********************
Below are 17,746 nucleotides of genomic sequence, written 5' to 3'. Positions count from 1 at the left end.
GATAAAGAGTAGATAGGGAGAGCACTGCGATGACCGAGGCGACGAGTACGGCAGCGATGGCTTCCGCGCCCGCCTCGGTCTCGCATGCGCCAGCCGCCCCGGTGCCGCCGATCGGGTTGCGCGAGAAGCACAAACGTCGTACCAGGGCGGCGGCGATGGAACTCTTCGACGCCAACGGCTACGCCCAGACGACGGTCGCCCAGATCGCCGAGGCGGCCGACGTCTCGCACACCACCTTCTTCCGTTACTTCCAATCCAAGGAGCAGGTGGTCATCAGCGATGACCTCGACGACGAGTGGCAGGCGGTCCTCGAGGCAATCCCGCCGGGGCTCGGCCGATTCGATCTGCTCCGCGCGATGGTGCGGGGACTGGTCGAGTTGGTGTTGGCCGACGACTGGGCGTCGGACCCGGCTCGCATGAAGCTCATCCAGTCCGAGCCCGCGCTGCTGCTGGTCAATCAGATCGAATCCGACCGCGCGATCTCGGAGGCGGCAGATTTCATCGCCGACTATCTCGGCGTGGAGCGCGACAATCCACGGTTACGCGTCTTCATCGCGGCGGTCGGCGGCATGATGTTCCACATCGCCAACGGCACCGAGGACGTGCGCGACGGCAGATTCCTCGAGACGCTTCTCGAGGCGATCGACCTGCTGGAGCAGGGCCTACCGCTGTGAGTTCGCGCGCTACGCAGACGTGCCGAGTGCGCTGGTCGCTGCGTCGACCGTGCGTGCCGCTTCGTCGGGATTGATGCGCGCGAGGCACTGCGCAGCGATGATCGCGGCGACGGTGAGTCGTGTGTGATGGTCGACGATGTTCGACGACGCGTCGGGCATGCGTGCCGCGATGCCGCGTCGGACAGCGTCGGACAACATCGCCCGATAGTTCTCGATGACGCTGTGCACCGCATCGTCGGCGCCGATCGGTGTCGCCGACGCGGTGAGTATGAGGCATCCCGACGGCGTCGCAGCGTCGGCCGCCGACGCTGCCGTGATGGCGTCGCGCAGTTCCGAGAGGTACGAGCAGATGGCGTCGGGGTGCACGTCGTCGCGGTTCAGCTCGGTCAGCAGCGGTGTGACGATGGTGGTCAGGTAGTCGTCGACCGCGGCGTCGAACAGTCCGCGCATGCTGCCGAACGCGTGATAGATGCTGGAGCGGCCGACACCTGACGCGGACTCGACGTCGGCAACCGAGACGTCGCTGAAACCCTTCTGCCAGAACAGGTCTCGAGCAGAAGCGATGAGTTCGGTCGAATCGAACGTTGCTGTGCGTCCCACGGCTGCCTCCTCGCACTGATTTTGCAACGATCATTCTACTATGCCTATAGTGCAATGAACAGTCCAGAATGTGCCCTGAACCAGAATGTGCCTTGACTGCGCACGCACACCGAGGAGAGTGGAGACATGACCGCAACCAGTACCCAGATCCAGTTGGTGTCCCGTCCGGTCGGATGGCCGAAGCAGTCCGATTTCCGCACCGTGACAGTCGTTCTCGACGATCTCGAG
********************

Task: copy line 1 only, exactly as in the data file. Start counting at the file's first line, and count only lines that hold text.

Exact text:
Below are 17,746 nucleotides of genomic sequence, written 5' to 3'. Positions count from 1 at the left end.